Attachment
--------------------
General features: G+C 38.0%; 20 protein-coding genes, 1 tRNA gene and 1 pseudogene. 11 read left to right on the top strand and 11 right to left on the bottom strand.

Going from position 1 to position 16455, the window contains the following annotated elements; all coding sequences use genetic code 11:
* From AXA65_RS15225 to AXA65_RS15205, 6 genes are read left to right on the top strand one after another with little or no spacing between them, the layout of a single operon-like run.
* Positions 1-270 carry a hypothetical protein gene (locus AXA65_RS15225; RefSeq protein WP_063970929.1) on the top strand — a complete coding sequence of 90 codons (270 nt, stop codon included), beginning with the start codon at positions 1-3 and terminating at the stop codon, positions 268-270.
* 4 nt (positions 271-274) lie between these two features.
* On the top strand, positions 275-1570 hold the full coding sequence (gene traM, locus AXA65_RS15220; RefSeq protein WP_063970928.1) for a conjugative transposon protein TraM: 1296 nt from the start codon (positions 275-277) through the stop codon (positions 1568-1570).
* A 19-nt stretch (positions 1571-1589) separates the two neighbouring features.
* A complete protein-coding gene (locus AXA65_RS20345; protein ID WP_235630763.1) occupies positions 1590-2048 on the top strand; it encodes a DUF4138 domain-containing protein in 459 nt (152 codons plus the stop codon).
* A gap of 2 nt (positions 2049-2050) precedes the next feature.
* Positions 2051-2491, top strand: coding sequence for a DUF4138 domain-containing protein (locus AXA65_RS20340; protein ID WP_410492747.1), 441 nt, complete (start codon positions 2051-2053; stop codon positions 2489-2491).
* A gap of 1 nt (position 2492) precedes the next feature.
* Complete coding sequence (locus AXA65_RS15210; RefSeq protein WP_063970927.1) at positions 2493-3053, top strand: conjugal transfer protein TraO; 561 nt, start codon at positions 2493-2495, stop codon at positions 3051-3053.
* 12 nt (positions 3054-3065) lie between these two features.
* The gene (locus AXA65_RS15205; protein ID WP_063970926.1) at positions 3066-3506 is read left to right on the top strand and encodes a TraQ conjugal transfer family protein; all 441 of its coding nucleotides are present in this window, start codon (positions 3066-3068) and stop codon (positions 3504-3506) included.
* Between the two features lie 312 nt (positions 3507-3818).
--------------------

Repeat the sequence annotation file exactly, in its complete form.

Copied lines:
General features: G+C 38.0%; 20 protein-coding genes, 1 tRNA gene and 1 pseudogene. 11 read left to right on the top strand and 11 right to left on the bottom strand.

Going from position 1 to position 16455, the window contains the following annotated elements; all coding sequences use genetic code 11:
* From AXA65_RS15225 to AXA65_RS15205, 6 genes are read left to right on the top strand one after another with little or no spacing between them, the layout of a single operon-like run.
* Positions 1-270 carry a hypothetical protein gene (locus AXA65_RS15225; RefSeq protein WP_063970929.1) on the top strand — a complete coding sequence of 90 codons (270 nt, stop codon included), beginning with the start codon at positions 1-3 and terminating at the stop codon, positions 268-270.
* 4 nt (positions 271-274) lie between these two features.
* On the top strand, positions 275-1570 hold the full coding sequence (gene traM, locus AXA65_RS15220; RefSeq protein WP_063970928.1) for a conjugative transposon protein TraM: 1296 nt from the start codon (positions 275-277) through the stop codon (positions 1568-1570).
* A 19-nt stretch (positions 1571-1589) separates the two neighbouring features.
* A complete protein-coding gene (locus AXA65_RS20345; protein ID WP_235630763.1) occupies positions 1590-2048 on the top strand; it encodes a DUF4138 domain-containing protein in 459 nt (152 codons plus the stop codon).
* A gap of 2 nt (positions 2049-2050) precedes the next feature.
* Positions 2051-2491, top strand: coding sequence for a DUF4138 domain-containing protein (locus AXA65_RS20340; protein ID WP_410492747.1), 441 nt, complete (start codon positions 2051-2053; stop codon positions 2489-2491).
* A gap of 1 nt (position 2492) precedes the next feature.
* Complete coding sequence (locus AXA65_RS15210; RefSeq protein WP_063970927.1) at positions 2493-3053, top strand: conjugal transfer protein TraO; 561 nt, start codon at positions 2493-2495, stop codon at positions 3051-3053.
* 12 nt (positions 3054-3065) lie between these two features.
* The gene (locus AXA65_RS15205; protein ID WP_063970926.1) at positions 3066-3506 is read left to right on the top strand and encodes a TraQ conjugal transfer family protein; all 441 of its coding nucleotides are present in this window, start codon (positions 3066-3068) and stop codon (positions 3504-3506) included.
* Between the two features lie 312 nt (positions 3507-3818).